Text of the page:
Swingers Redux

Fed up with fear of infection and bored with the Internet, a new generation of swingers reinvents South Florida's sexual underworld

At age 67, Frank Pernice looks and sounds like Hollywood's vision of an aging mobster -- gold medallion, big indoor-outdoor prescription sunglasses, an accent one generation out of Sicily. Three years ago he opened Plato's Repeat, a swingers' club on Sunrise Boulevard in Fort Lauderdale. The name is a reference to Plato's Retreat, the internationally famous sex club in New York where mass-market swinging was invented.

When he met his former business partner, Larry Levenson, in the early '70s, Pernice ran a Brooklyn catering company. As a sideline, Pernice put together some of the most notorious bachelor parties in New York City.

Across town, Levenson was living on $95-a-week welfare checks and spending his days organizing ad hoc swingers' clubs. That is, he would rent a basement room or a walkup studio, charge admission, and preside at orgies of eight or ten couples. The neighbors would catch on after a few weekends, and the party would dissolve until Levenson found a new space and spread the word.

"Frank came down with his girlfriend to one place I had," Levenson recalls. "He says, 'My God, you got a great idea here!' He says, 'Right now you got a grocery store, wouldn't you like to open up a supermarket?'"

Plato's Retreat, America's first serious swingers' club, was born at that moment, though it took a few months to assume its physical form in the cavernous basement of the Ansonia Hotel, in a defunct gay bathhouse where singers Bette Midler and Barry Manilow performed early in their careers.

By the dawn of the '80s there were a dozen Plato's imitators in New York, but no serious competition. As many as 600 couples per night paid the $30 cover charge, plus a $5 private-membership fee, and entered what some saw as the sanctum sanctorum of the Sexual Revolution. Amenities included a swimming pool, a disco, several bars, and a universe of rumpus rooms, couches, and Jacuzzis through which patrons wandered in their birthday suits, swapping mates, gawking, engaging in group sex, indulging their most baroque fantasies in semipublic.

"Before, there were bars where you would go and dance a little and at the end of the night you would all go to someone's house," Levenson notes. "Mine was the first on-premises swing club in history."

Just when Plato's owners were starting to get rich, the trouble began. The end of the Sexual Revolution was near: In July 1981 The New York Times ran a brief item under the headline "Rare Cancer Seen in 41 Homosexuals." Meanwhile, federal prosecutors indicted Levenson, Pernice, and a third partner in Plato's for tax evasion.

Levenson went to Allenwood Prison in Pennsylvania; Pernice went to sunny Florida to play tennis and teach culinary arts at the federal lockup at Eglin Air Force Base near Pensacola and later the Federal Correctional Institute south of Miami. In their absence Plato's limped along on a diet of S-M nights, strip shows, and mud wrestling. The disease that was first publicly noted in the Times in the summer of 1981 took on a now-familiar name.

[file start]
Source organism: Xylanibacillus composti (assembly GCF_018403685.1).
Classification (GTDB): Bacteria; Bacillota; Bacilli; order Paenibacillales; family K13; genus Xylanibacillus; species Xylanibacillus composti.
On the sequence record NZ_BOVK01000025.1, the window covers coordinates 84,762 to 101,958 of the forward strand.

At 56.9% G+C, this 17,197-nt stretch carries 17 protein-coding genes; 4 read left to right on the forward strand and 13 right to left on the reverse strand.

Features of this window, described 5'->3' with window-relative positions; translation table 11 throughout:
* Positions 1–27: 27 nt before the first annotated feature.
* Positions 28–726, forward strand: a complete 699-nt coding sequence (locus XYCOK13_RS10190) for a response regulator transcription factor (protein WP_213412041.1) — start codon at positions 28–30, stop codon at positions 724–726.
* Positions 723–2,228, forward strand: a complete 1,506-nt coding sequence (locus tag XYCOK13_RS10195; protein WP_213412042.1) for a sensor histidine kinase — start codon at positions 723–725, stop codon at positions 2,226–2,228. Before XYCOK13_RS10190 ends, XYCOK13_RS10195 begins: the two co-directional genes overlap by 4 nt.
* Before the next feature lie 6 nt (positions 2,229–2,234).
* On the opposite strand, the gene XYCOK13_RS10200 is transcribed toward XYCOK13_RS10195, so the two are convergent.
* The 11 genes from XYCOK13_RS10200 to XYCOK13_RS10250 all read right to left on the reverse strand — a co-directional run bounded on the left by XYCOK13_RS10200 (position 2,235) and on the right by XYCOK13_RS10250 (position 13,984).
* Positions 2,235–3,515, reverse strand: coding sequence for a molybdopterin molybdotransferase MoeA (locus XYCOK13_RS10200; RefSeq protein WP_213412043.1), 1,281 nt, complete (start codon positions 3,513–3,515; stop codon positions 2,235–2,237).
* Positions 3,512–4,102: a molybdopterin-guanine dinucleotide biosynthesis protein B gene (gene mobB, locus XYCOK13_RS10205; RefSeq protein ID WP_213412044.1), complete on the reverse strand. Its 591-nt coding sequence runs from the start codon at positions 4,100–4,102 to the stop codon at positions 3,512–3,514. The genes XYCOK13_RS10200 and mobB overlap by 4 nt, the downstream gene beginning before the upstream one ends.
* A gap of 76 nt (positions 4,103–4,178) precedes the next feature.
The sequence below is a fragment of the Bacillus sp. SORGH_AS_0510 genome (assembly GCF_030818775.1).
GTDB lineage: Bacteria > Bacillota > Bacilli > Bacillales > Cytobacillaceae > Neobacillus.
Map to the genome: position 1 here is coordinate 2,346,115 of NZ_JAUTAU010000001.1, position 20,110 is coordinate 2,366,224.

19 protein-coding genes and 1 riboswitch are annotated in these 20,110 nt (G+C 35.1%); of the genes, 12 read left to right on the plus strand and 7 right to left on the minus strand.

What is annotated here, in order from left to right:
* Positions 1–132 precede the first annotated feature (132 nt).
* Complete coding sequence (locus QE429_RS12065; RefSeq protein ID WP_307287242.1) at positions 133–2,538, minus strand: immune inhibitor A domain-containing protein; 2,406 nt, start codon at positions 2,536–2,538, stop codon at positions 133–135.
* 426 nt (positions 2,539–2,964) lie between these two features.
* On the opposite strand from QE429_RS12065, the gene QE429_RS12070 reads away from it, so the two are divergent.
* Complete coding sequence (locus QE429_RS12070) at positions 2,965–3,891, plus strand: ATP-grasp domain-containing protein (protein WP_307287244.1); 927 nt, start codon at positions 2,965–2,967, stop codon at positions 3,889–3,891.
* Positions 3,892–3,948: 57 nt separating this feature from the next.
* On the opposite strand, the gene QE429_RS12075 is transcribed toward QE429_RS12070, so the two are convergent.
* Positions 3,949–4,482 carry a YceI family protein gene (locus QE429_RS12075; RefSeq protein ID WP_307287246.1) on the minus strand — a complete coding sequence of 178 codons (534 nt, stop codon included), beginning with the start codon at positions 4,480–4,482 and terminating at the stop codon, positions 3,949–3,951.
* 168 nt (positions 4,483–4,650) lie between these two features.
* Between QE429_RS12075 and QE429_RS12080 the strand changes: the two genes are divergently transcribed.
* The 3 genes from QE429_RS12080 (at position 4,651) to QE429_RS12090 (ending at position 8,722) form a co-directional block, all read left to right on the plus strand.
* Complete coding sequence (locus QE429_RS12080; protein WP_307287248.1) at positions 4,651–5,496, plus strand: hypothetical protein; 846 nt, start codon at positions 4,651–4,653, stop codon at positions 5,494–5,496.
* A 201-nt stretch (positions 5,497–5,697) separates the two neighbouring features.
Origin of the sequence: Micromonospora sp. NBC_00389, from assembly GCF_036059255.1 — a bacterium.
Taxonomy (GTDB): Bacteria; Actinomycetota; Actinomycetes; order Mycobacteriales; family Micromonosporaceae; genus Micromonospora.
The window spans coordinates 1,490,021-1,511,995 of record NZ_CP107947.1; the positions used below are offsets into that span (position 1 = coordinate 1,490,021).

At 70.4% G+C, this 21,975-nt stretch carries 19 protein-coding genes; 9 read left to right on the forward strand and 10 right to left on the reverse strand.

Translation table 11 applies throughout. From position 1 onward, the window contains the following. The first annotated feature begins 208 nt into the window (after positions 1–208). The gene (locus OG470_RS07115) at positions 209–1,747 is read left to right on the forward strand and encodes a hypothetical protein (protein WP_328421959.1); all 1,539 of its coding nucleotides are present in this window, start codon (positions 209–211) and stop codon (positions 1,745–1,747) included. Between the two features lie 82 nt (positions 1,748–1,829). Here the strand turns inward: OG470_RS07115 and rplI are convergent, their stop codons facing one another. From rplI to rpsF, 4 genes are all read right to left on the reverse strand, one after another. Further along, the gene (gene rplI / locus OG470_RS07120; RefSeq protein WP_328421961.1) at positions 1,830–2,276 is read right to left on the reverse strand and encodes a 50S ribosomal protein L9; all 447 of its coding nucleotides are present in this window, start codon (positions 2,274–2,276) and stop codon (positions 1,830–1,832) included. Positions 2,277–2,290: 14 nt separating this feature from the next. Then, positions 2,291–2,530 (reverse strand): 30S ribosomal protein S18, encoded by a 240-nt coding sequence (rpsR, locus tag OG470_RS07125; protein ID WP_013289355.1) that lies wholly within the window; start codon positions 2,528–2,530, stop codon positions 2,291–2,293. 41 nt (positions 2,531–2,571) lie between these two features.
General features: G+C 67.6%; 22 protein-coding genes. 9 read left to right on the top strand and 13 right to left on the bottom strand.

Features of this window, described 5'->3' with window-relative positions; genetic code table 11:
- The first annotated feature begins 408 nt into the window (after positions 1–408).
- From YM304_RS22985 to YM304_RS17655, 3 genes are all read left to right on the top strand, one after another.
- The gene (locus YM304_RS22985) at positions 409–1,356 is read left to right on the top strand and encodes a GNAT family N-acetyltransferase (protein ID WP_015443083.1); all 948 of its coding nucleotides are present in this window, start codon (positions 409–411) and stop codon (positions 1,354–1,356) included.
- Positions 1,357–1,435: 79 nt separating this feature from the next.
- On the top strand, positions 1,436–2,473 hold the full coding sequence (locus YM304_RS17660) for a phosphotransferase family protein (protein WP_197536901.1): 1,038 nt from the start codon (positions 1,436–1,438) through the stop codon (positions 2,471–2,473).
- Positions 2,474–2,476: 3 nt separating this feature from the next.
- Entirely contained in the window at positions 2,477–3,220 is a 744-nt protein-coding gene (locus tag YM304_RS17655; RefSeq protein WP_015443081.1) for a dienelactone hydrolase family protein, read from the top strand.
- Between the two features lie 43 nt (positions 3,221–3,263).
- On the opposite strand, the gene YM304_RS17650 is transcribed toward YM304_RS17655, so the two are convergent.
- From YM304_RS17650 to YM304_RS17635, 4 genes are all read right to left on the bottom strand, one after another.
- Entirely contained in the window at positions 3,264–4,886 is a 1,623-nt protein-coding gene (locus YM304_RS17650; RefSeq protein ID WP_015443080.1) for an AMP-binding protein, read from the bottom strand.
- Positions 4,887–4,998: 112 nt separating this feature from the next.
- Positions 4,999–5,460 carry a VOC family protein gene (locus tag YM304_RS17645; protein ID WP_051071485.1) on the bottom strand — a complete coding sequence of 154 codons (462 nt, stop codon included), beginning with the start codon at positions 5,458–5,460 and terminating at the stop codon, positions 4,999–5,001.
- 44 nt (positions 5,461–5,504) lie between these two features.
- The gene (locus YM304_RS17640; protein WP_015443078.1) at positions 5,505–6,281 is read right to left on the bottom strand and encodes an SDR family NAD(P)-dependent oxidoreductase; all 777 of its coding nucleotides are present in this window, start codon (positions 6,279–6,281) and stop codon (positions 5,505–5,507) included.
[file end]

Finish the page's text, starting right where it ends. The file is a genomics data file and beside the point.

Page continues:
For one dizzy evening in May 1985, it appeared that things would get back to "normal." Levenson, fresh from 40 months' incarceration, emerged from a limo wearing a fake leopard-skin cape and crown. Some 500 loyal patrons turned out for the homecoming bash. But seven months later, on November 22, 1985, the New York City health department, citing prostitution and occupancy permit problems, padlocked Plato's Retreat for good.

Frank Pernice, also recently released from mandatory retirement, decided to stay in South Florida.

It seemed like the end of the story.
Al Goldstein, the publisher of Screw magazine and a former candidate for sheriff of Broward County, was the guest of honor at Levenson's homecoming bash at Plato's thirteen years ago. Goldstein's memory of the night is a bit foggy, but his opinion of swing clubs is clear.

"Those places were always about structured infidelity," Goldstein says. "They're for guys who don't have the balls to cheat on their wives. I'd just as soon go home and watch the History Channel."

BARRACUDA NIGHTS
Pernice and Levenson always did squabble, but now they have something new to squabble about. Against the odds, a quarter-century after their invention on West 74th Street, swing clubs are back.

"Frank ran around Brooklyn telling all his friends he owned Plato's," Levenson says over the phone from New York, where he drives a taxi now. "He's a big blowhard. I created the logo. I created the club. Don't belittle what we had. Plato's Repeat? Gimme a break! When he started the place in Florida, I called him and said, 'What is this crap?'"

Levenson is talking about Plato's Repeat, a refurbished ersatz Swiss chalet on Sunrise Boulevard in Fort Lauderdale that is one of four on-premises swingers' clubs in South Florida, all of them located within a few miles of one another in Broward County. When Pernice opened the new Plato's in 1995, he installed a glass display case near the front door to show off memorabilia from the original New York club.

Pernice: "If Larry wants to pull an ego trip, fine. But the truth is, everything he did was what I told him to do. Larry didn't have a pot to piss in or a window to throw it out of when I met him. Larry's a character. That's why he made a great frontman. But I'm the one who originated Plato's. I did the whole concept. I took him from being nobody to being somebody."

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